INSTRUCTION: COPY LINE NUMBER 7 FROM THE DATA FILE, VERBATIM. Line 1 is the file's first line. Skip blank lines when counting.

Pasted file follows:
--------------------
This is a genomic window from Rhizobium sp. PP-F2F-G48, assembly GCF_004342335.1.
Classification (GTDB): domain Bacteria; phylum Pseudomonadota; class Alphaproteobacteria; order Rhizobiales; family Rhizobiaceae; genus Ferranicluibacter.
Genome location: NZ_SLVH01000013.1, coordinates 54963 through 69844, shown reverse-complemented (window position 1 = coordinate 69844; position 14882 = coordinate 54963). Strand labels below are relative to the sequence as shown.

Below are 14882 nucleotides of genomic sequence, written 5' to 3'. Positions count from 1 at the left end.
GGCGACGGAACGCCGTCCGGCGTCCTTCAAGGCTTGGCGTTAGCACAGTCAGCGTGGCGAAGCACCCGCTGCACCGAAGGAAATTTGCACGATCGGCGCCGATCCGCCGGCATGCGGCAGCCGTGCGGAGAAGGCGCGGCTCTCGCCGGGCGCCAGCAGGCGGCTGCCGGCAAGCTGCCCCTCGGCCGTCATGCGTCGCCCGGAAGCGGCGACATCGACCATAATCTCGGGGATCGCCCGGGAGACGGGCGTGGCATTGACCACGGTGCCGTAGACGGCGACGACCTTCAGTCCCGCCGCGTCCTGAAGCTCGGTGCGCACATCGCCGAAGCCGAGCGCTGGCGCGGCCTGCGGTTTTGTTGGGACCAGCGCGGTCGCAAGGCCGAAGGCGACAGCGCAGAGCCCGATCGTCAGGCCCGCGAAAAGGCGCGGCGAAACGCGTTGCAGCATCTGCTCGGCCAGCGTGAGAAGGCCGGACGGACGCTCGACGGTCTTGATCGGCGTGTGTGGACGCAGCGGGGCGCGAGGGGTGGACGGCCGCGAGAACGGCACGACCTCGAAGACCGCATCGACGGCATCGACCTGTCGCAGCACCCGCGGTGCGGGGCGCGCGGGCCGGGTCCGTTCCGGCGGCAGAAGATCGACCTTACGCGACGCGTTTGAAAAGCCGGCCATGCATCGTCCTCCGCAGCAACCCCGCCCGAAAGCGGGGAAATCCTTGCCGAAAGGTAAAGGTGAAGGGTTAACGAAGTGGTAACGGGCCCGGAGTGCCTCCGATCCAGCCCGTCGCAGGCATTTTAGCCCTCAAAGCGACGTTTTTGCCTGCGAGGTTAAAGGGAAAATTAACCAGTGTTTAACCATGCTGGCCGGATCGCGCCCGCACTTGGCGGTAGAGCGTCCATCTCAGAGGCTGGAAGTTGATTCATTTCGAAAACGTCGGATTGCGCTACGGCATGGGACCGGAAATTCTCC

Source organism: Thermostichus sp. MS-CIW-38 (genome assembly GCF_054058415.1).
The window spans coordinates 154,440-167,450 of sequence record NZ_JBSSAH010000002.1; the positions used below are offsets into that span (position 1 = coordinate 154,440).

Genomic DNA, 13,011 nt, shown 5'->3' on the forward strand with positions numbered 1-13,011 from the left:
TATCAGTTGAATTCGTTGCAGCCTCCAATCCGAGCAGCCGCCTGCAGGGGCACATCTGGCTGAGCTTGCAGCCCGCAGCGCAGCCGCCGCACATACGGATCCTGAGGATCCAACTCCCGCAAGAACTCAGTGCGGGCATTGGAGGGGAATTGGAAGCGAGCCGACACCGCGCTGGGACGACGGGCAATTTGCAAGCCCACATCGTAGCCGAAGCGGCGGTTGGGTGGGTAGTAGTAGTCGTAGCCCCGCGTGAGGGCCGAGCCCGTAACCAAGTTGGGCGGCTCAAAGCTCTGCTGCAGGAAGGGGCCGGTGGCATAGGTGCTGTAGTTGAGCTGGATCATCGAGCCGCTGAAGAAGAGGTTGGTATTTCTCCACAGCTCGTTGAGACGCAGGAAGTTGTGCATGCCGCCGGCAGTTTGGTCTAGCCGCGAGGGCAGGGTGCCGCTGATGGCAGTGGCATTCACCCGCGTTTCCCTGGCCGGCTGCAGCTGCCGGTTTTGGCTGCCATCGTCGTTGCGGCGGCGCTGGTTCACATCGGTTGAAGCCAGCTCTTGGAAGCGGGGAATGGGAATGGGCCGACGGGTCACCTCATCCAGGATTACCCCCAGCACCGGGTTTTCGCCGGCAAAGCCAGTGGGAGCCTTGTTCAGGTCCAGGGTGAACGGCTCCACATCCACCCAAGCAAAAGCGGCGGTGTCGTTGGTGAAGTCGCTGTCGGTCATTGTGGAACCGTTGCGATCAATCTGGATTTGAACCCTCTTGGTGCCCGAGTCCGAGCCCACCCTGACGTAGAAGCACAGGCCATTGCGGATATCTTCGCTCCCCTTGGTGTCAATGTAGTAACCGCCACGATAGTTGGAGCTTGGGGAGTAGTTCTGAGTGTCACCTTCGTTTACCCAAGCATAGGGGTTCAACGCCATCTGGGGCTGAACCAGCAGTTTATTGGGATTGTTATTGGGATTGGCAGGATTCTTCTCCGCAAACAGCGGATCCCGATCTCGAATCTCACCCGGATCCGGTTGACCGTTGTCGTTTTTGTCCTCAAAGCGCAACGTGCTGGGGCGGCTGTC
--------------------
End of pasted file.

The window spans coordinates 154,440-167,450 of sequence record NZ_JBSSAH010000002.1; the positions used below are offsets into that span (position 1 = coordinate 154,440).